Rex Tillerson, former chief executive officer of Exxon Mobile Corp. and U.S. secretary of state nominee for president-elect Donald Trump, right, talks to Senate Majority Leader Mitch McConnell, a Republican from Kentucky, during a meeting on Capitol Hill in Washington, D.C., U.S., on Wednesday, Jan. 4, 2017. Tillerson will relinquish control of about $240 million in company shares if confirmed as he severs ties to comply with conflict-of-interest requirements. Photographer: Andrew Harrer/Bloomberg via Getty Images
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The Office of Government Ethics director said the schedule is of "great concern."

By Katie Reilly and TIME
January 7, 2017

The government watchdog agency tasked with vetting White House Cabinet nominees sent a letter to Democratic Senators on Friday warning that the office is facing pressure to rush through the process for Donald Trump’s nominees in order to keep up with the current confirmation hearing schedule.

“The announced hearing schedule for several nominees who have not completed the ethics review process is of great concern to me,” wrote Walter Shaub Jr., director of the U.S. Office of Government Ethics (OGE).

Seven confirmation hearings have been scheduled for next week, and Shaub said the schedule has created “undue pressure” on the office, which has not yet completed an ethics review for all those nominees. He described it as an unprecedented task.

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“More significantly, it has left some of the nominees with potentially unknown or unresolved ethics issues shortly before their scheduled hearings,” Shaub wrote. “I am not aware of any occasion in the four decades since OGE was established when the Senate held a confirmation hearing before the nominee had completed the ethics review process.”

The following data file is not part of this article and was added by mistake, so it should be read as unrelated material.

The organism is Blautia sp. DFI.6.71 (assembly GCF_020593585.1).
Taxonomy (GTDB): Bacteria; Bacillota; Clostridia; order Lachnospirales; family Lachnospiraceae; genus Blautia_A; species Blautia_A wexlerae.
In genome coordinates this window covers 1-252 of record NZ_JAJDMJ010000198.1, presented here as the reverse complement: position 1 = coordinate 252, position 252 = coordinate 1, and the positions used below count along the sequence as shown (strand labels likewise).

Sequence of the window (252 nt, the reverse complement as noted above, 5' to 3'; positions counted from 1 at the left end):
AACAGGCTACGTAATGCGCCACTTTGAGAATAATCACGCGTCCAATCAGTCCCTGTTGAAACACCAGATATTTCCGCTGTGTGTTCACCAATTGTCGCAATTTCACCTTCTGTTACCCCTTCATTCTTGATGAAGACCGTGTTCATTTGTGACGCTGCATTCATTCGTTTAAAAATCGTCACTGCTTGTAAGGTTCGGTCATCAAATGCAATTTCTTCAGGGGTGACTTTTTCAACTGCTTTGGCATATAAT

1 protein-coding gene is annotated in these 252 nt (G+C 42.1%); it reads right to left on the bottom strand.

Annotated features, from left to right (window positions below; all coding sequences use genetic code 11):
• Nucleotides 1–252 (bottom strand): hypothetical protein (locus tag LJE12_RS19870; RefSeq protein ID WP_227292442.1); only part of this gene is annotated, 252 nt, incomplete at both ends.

Shaub said in the past, ethics work was typically completed before nominees were even announced to the public. He said the ethics review process has not been completed for all of Trump’s nominees currently scheduled for hearings, adding that the office has not received initial financial disclosure reports for some of those nominees.

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But Shaub said the office will continue expediting the vetting process to complete it as quickly as possible.

“It would, however, be cause for alarm if the Senate were to go forward with hearings on nominees who reports OGE has not certified,” he said. “For as long as I remain Director, OGE’s staff and agency ethics officials will not succumb to pressure to cut corners and ignore conflicts of interest.”

This article was originally published on TIME.com

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